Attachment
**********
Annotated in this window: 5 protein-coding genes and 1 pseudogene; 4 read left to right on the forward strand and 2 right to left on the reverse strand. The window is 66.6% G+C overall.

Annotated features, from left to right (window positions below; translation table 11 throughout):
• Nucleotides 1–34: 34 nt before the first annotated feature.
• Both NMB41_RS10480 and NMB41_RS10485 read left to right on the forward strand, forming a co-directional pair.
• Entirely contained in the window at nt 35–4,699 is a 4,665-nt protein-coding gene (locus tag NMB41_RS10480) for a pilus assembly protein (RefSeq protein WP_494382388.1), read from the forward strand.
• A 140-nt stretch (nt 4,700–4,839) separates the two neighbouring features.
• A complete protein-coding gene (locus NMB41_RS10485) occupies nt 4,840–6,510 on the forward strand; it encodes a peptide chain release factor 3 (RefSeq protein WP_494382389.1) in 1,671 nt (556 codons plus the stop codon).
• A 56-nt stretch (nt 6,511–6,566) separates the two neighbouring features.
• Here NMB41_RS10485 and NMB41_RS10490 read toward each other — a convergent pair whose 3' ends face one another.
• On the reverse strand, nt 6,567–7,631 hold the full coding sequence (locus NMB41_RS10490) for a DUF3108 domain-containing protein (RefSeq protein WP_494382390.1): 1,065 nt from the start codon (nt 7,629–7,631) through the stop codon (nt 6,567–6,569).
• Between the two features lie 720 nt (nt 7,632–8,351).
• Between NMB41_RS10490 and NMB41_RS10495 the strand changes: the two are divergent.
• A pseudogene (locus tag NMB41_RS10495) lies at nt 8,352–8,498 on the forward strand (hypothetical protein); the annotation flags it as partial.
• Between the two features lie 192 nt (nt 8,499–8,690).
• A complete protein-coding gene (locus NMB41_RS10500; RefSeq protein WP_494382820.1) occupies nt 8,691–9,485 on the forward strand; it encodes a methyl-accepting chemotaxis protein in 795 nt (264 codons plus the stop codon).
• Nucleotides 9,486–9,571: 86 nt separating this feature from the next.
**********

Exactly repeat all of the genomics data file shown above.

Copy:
Annotated in this window: 5 protein-coding genes and 1 pseudogene; 4 read left to right on the forward strand and 2 right to left on the reverse strand. The window is 66.6% G+C overall.

Annotated features, from left to right (window positions below; translation table 11 throughout):
• Nucleotides 1–34: 34 nt before the first annotated feature.
• Both NMB41_RS10480 and NMB41_RS10485 read left to right on the forward strand, forming a co-directional pair.
• Entirely contained in the window at nt 35–4,699 is a 4,665-nt protein-coding gene (locus tag NMB41_RS10480) for a pilus assembly protein (RefSeq protein WP_494382388.1), read from the forward strand.
• A 140-nt stretch (nt 4,700–4,839) separates the two neighbouring features.
• A complete protein-coding gene (locus NMB41_RS10485) occupies nt 4,840–6,510 on the forward strand; it encodes a peptide chain release factor 3 (RefSeq protein WP_494382389.1) in 1,671 nt (556 codons plus the stop codon).
• A 56-nt stretch (nt 6,511–6,566) separates the two neighbouring features.
• Here NMB41_RS10485 and NMB41_RS10490 read toward each other — a convergent pair whose 3' ends face one another.
• On the reverse strand, nt 6,567–7,631 hold the full coding sequence (locus NMB41_RS10490) for a DUF3108 domain-containing protein (RefSeq protein WP_494382390.1): 1,065 nt from the start codon (nt 7,629–7,631) through the stop codon (nt 6,567–6,569).
• Between the two features lie 720 nt (nt 7,632–8,351).
• Between NMB41_RS10490 and NMB41_RS10495 the strand changes: the two are divergent.
• A pseudogene (locus tag NMB41_RS10495) lies at nt 8,352–8,498 on the forward strand (hypothetical protein); the annotation flags it as partial.
• Between the two features lie 192 nt (nt 8,499–8,690).
• A complete protein-coding gene (locus NMB41_RS10500; RefSeq protein WP_494382820.1) occupies nt 8,691–9,485 on the forward strand; it encodes a methyl-accepting chemotaxis protein in 795 nt (264 codons plus the stop codon).
• Nucleotides 9,486–9,571: 86 nt separating this feature from the next.